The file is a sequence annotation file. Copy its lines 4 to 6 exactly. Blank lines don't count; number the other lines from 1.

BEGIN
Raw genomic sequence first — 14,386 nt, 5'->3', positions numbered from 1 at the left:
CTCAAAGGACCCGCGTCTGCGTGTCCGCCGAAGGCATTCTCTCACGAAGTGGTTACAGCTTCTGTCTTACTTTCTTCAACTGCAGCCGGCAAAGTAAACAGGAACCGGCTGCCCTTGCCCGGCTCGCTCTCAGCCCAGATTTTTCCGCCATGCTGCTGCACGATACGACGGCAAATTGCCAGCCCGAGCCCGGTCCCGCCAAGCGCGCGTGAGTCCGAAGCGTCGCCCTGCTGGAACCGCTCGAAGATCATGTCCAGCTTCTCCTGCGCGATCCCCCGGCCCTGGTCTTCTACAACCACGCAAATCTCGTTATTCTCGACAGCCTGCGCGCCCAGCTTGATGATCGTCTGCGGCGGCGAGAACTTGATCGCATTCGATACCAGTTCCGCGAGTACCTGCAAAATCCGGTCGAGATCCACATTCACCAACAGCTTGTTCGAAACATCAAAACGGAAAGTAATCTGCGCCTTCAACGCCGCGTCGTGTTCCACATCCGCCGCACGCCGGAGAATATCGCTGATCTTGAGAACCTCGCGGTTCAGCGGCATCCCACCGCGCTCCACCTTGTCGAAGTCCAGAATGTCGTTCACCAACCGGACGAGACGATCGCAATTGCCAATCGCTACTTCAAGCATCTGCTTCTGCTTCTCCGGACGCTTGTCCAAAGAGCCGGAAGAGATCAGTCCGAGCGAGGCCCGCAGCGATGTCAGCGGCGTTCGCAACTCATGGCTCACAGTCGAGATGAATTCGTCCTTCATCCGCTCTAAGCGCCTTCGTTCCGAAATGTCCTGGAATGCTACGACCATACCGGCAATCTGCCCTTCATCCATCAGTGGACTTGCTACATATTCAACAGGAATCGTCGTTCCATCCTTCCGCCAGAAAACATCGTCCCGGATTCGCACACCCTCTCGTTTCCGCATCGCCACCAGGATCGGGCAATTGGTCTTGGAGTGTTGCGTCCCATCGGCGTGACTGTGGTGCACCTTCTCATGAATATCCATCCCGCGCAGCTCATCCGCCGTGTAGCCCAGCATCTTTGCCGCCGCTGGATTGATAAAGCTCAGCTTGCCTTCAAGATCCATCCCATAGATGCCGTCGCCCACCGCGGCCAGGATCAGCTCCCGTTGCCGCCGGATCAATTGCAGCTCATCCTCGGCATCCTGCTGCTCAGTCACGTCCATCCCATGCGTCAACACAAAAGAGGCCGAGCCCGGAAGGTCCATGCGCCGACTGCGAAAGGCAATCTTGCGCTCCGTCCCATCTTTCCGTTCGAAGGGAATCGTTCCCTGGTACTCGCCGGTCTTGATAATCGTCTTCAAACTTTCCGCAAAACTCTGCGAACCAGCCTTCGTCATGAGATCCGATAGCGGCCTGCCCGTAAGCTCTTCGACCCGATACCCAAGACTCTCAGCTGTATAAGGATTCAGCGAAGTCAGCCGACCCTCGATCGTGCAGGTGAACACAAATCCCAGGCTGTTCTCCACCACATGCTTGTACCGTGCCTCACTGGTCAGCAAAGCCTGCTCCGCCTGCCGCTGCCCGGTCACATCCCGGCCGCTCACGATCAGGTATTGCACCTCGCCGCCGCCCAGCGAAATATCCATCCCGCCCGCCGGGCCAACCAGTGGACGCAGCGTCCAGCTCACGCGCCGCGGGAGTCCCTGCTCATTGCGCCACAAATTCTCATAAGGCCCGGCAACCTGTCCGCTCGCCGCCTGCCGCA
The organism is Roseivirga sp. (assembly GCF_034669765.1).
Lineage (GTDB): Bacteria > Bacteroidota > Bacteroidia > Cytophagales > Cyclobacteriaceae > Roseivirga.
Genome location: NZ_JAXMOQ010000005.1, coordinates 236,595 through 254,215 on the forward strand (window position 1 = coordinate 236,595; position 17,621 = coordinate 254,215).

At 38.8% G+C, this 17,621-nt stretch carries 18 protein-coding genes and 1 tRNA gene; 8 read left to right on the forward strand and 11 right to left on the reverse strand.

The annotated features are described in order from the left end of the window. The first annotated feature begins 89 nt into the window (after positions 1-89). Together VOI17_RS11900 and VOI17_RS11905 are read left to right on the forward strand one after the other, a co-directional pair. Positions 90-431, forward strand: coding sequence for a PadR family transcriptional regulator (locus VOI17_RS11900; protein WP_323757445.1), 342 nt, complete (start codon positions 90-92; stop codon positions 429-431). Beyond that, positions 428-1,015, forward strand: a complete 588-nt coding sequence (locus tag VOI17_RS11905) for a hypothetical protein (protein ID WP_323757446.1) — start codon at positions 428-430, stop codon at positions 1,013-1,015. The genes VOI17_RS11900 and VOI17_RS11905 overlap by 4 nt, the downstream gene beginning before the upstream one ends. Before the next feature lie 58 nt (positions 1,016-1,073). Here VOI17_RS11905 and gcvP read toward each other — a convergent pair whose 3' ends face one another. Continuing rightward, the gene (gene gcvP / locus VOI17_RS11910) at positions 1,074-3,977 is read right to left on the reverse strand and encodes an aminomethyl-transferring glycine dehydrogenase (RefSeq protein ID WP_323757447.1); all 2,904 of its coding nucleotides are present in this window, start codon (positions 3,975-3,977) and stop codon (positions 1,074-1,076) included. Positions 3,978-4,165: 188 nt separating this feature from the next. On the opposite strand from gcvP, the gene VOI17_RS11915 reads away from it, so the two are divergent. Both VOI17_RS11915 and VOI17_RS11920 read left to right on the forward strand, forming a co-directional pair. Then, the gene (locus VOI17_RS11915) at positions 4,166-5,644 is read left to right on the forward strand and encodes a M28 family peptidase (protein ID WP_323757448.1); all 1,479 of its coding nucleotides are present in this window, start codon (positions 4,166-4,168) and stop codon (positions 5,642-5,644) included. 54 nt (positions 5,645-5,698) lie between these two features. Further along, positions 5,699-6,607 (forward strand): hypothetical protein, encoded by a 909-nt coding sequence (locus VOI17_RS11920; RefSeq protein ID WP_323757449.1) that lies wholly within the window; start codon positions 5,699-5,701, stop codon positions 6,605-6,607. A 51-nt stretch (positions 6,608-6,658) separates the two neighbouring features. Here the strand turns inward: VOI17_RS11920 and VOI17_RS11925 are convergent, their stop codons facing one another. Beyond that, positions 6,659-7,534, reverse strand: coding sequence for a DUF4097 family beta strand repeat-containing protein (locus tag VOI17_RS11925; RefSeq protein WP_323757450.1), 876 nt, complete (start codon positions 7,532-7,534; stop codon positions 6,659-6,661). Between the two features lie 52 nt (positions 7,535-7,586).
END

Lineage (GTDB): Bacteria > Bacteroidota > Bacteroidia > Cytophagales > Cyclobacteriaceae > Roseivirga.
Genome location: NZ_JAXMOQ010000005.1, coordinates 236,595 through 254,215 on the forward strand (window position 1 = coordinate 236,595; position 17,621 = coordinate 254,215).

At 38.8% G+C, this 17,621-nt stretch carries 18 protein-coding genes and 1 tRNA gene; 8 read left to right on the forward strand and 11 right to left on the reverse strand.